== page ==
Pass the Potatoes

FTLComm - Tisdale - October 20, 1999

It is hard to pinpoint when the custom of community meals changed, but for me the landmark time seems something like the fall of 1957, which of course means that for many who will read this, it must seem like this is the way it always was done.

Perhaps it might be useful to consider some background in this matter. Eating is one of the most life sustaining events in our lives and we have associated with this simple function, a very complex set of parameters and conventions. We tend to share this experience.

There are many reasons for this, but being a social being seems to be pretty close to the top of the list. Biblical terms like "breaking bread together" are a part of our culture and in fact, shared with all members of our species. "Sharing" a meal is a dramatic and significant bond between people. It is no coincidence that "doing lunch" has produced some of the most important business deals of all time and with ever significant event in our lives, a meal is the main experience. I and many others point out that it is the best way to measure the quality of any event whether it be a hockey game, a trip, a stay in a hotel, a visit to some friend or relative. The experience can be qualified and rated by "how was the food?"

We use food to put relationships of all kinds together, gifts of special foods, a special meal, a simple candy, all of these define a person's response to another on the most basic level. When I think of my father and all the things we have done together, the most endearing thing about him was his practice of occasionally stuffing cookies in his jacket pocket and if I happened along he would offer me one. His snack, shared with me, indicated he would sacrifice and provide for me, just as we are all attached to our mothers, for it was she who placed those meals on the table before us.

Sharing a meal in a big extended family, around a large dinning room table or sometimes with children's tables as well, is an art form and it is also a connection between us. In our family it was a Sunday tradition and with distance, it is now an event more for holidays, but those times are so important.

In rural Saskatchewan the sharing of a meal with members of the community was not restricted to weddings and funerals but every event would have a lunch which in most cases was a full meal. A Saturday night dance in a country school always had a fabulous lunch near midnight and every community event of any importance had a sit down dinner. The main thing about the little country fairs here and throughout Saskatchewan are the meals served and shared at them. The food and the social experience while eating is something that brings us and has always brought us, together.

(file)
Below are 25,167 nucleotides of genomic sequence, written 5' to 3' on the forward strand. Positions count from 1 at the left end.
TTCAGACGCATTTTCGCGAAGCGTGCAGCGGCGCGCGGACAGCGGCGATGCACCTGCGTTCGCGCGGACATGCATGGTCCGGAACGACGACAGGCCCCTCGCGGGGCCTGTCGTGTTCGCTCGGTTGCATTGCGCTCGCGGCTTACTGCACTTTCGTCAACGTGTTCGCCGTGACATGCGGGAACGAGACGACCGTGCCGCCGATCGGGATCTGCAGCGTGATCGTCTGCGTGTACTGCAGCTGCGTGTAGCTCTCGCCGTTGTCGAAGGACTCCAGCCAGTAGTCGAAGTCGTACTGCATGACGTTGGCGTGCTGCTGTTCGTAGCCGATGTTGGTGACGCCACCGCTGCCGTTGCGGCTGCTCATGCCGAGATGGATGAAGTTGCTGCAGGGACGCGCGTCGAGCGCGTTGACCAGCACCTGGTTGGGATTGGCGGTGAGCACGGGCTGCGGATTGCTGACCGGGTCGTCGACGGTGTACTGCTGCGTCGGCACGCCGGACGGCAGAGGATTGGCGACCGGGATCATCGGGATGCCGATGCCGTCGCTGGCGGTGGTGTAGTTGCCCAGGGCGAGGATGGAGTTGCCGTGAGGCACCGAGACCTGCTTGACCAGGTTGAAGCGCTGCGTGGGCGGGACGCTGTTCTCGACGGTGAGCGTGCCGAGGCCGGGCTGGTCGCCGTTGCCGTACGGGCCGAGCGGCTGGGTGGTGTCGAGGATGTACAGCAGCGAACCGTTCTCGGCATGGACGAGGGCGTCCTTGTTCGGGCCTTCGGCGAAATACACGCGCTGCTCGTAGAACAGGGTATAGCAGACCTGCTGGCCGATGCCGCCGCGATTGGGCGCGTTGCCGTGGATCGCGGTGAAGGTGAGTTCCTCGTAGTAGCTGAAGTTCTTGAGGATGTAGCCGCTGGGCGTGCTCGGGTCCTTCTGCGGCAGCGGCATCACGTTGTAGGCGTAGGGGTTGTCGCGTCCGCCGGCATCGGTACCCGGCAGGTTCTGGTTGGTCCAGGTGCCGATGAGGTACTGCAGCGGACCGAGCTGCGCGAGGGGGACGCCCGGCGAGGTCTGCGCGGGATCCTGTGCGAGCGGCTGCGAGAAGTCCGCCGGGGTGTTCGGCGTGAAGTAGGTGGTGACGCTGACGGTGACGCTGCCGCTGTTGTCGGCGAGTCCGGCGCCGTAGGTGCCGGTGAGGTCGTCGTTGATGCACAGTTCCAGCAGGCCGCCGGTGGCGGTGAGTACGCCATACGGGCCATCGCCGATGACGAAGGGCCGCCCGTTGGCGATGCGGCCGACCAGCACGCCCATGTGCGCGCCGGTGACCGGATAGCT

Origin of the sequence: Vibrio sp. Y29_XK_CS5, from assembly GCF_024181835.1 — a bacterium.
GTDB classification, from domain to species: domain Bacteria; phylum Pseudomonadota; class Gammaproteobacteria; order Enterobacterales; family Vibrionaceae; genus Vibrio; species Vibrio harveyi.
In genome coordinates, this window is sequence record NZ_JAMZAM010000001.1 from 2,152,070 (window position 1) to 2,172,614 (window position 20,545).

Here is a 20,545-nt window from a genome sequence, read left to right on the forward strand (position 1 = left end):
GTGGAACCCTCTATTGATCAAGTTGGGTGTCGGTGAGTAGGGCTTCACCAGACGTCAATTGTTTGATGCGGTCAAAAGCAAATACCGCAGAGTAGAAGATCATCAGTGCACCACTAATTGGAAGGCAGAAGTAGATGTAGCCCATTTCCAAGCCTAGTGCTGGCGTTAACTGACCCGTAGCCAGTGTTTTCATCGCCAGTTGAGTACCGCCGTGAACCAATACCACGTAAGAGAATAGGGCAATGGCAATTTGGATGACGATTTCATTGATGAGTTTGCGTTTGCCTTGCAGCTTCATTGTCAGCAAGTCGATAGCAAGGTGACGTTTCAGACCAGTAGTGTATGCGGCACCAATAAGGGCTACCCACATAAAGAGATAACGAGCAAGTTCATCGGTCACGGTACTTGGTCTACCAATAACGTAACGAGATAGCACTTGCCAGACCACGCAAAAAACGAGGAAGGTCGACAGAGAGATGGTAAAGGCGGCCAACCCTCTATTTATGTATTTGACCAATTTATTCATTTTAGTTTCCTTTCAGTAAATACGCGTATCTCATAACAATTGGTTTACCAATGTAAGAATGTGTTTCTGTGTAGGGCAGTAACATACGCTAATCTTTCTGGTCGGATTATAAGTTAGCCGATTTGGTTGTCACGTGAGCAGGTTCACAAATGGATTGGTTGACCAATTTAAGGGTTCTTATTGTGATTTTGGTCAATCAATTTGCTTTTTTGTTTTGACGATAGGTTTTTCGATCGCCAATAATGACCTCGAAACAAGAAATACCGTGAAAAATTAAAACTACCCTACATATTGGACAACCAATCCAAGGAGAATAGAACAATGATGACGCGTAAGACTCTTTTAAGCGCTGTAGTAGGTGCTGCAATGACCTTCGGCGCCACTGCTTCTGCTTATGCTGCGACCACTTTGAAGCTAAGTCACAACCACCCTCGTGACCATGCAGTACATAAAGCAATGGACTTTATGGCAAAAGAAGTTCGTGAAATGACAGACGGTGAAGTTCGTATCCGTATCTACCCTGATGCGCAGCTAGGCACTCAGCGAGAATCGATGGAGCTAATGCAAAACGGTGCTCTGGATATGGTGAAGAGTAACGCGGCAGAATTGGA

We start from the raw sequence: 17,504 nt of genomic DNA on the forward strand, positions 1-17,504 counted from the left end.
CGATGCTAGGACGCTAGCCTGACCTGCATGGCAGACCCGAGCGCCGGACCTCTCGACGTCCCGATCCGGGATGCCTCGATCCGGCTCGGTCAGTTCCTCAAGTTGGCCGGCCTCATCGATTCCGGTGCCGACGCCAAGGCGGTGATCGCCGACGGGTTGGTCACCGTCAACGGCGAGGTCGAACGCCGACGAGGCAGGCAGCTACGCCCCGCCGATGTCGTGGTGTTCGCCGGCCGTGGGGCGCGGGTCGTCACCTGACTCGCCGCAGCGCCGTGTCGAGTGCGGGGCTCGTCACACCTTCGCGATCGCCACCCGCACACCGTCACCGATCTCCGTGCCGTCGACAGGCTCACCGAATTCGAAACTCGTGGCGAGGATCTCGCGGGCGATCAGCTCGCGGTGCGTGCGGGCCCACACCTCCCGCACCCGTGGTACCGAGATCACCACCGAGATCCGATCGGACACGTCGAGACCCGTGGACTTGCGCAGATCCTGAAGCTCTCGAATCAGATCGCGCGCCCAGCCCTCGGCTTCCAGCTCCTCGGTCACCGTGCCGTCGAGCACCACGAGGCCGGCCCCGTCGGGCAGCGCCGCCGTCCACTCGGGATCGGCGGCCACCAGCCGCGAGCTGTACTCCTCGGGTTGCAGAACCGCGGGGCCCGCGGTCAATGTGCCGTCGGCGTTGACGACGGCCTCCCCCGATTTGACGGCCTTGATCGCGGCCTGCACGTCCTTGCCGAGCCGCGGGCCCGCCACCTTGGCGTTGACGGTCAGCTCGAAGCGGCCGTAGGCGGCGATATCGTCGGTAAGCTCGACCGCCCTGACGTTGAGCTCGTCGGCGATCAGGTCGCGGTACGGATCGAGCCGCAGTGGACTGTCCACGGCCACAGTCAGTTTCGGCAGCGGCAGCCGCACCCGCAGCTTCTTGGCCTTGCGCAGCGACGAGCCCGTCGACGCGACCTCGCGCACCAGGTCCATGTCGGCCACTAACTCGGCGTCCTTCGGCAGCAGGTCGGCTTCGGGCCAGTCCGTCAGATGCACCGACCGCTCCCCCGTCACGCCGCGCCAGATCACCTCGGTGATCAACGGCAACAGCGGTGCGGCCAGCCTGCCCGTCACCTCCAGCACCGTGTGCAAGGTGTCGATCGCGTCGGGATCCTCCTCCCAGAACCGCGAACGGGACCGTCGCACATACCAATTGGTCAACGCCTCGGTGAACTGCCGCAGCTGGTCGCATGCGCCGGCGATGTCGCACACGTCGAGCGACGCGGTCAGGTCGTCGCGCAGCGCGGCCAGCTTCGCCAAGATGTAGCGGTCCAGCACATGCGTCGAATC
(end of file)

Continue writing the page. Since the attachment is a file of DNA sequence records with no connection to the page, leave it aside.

Each year communities, churches and clubs hold fall suppers. This is a wonderful practice that has been with us since people began living here. (Aboriginal, First Nations people have elaborate and a rich heritage of "feasting" and anyone who has experience their hospitality will readily witness the change it has had upon them.) As a child in the fifties, I remember these events and how everyone would crowd around long rows of tables in one room schools and church basements and share in miraculous meals. We still do this, but there is a difference and that is what this article is about.

The first "buffet" I saw was probably in the fall of 1957. I have no way of knowing where the custom had originated but it was as foreign as for me to use chop sticks. I can vividly recall my mother, who was never one to hide her opinions, being quite miffed at the process and would for some years there after after, refer to meals served in such a manner in definitely negative terms. The practice was always to "share" the food. Platters, bowls and even roasters were placed on the tables in a pattern and everyone sat down to the meal and the "food was passed around". Just as it would be around the family table, a "sit down" meal. Conversation and banter could flow as things were moved around, the process of sharing was emphasised and you relied on each other and good manners to "pass the potatoes" or "perhaps we could have some buns down here".

The buffet is as uncivilised as livestock at a oat bin in the barn, or in the pen beside it, yet this practice has been with us now for decades, so that almost everyone considers it the only way to do things. When there are more people then table space, we even do it in our own homes with "family". We are missing something here and size of gatherings does not matter.

Between Kennedy and Kipling in Saskatchewan's South East, there is a Presbyterian Hungarian community called Beckavar. As a child I can remember being at several weddings at their huge hall. Johnny and Joe Yukaz, my cousin Ken and there were others, these were events a person would not forget. The food was just slightly exotic to my English background and just thinking of it has me licking my lips. Mashed potatoes in wash tubs or preserving boilers, whole legs of beef, pastries as light as feathers piled on platters the size of a croakinow board glistening white with icing sugar. Johnny and Joe's weddings were huge affairs with perhaps three hundred people. And everyone, moms, dads, kids and aging uncles and aunts, all sat down together, and "passed the potatoes".

Size and convenience have nothing to do with the emergence of this weird and cold buffet custom, but rather detachment is at the root of this sustaining custom. You stand in line like cows waiting for the bull and horned prime animals to take there turn at the food table, then you make your way to your eating place where nothing is "passed", you can make polite conversation but if not, fine. This is not the way things were or should be. If you are planning a supper, remember what fall suppers once were and put the food on the table and let folks "pass the potatoes."